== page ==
Exposing Memory Access Patterns to Improve Instruction and Memory Efficiency in GPUs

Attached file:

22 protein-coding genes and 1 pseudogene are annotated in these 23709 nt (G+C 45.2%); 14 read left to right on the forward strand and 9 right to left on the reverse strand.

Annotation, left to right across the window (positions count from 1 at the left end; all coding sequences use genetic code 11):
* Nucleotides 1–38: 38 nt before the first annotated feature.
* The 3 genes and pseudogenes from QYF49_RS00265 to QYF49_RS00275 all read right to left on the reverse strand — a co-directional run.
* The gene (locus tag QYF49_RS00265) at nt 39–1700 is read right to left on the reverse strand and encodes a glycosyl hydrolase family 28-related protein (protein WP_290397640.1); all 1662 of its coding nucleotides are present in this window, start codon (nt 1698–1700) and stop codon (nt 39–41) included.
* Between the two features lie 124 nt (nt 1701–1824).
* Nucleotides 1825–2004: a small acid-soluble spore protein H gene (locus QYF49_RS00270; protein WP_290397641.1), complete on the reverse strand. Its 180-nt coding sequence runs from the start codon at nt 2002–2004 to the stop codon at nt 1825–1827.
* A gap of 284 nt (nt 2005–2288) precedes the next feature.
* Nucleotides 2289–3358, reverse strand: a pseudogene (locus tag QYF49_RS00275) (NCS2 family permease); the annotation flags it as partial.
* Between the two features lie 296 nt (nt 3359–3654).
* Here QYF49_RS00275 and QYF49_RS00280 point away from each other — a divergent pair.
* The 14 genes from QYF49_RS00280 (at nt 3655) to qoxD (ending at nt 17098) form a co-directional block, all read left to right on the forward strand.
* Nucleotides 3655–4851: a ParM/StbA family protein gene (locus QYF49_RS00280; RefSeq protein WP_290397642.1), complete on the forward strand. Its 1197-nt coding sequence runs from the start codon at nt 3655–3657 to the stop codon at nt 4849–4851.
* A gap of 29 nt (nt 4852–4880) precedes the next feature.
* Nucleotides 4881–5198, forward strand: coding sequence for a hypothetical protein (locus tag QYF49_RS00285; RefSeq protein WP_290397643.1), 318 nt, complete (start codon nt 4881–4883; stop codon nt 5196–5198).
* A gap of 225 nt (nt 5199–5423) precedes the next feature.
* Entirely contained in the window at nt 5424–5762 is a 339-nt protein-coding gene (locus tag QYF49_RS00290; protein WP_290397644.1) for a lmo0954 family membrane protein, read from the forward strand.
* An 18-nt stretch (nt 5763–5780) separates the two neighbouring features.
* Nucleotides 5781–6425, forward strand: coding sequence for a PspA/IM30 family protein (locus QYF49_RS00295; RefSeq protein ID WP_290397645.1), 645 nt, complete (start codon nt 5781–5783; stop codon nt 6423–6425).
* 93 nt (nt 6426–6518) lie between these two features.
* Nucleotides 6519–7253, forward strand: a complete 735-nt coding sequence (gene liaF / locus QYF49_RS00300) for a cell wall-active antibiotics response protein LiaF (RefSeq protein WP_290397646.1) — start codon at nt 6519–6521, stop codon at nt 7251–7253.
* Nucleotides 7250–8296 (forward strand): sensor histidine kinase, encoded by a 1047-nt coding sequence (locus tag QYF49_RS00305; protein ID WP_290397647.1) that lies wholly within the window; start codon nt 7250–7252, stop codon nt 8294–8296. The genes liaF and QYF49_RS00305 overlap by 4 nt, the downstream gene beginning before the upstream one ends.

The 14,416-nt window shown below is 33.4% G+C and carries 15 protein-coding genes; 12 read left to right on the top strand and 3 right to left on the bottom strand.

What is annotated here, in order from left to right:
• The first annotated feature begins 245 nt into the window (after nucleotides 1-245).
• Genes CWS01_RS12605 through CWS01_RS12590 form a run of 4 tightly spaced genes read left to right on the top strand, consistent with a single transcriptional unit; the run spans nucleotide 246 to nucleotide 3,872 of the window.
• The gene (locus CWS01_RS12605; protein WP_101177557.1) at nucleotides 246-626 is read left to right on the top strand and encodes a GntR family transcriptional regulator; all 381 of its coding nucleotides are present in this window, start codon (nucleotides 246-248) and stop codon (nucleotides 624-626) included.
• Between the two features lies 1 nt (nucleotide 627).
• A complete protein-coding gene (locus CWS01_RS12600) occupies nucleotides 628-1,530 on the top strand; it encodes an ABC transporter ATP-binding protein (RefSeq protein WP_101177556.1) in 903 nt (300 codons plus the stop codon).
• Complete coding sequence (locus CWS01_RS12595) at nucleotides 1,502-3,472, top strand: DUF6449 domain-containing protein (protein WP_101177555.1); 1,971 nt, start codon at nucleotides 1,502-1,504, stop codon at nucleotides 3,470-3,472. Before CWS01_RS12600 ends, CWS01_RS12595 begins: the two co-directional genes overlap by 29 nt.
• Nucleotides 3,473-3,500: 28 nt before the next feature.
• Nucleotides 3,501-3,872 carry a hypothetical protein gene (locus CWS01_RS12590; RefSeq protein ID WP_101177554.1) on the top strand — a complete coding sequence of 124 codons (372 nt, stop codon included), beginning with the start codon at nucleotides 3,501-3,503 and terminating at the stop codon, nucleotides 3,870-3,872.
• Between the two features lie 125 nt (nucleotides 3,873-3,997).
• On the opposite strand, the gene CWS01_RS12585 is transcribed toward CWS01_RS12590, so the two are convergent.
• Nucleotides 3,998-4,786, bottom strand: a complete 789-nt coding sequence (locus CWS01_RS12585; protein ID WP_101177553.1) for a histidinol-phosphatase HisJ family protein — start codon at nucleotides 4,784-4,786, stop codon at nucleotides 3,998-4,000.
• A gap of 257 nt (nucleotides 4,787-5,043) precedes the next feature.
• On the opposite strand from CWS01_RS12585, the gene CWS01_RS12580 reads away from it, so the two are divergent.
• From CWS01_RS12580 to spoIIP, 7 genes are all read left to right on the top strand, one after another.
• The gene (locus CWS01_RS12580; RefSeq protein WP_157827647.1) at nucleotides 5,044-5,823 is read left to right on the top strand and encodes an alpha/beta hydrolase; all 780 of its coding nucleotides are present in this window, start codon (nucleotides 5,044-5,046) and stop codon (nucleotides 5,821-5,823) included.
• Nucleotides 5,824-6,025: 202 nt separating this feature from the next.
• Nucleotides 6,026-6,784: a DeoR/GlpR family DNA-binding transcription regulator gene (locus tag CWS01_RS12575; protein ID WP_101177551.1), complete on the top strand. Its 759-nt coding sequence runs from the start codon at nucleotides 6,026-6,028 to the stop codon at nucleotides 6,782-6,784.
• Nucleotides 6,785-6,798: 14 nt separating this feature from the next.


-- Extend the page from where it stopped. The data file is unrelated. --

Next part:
Modern computing workloads often have high memory intensity, requiring high bandwidth access to memory. The memory request patterns of these workloads vary and include regular strided accesses and indirect (pointer-based) accesses. Such applications require a large number of address generation instructions and a high degree of memory-level parallelism. This article proposes new memory instructions that exploit strided and indirect memory request patterns and improve efficiency in GPU architectures. The new instructions reduce address calculation instructions by offloading addressing to dedicated hardware, and reduce destructive memory request interference by grouping related requests together. Our results show that we can eliminate 33% of dynamic instructions across 16 GPU benchmarks. These improvements result in an overall runtime improvement of 26%, an energy reduction of 18%, and a reduction in energy-delay product of 32%.
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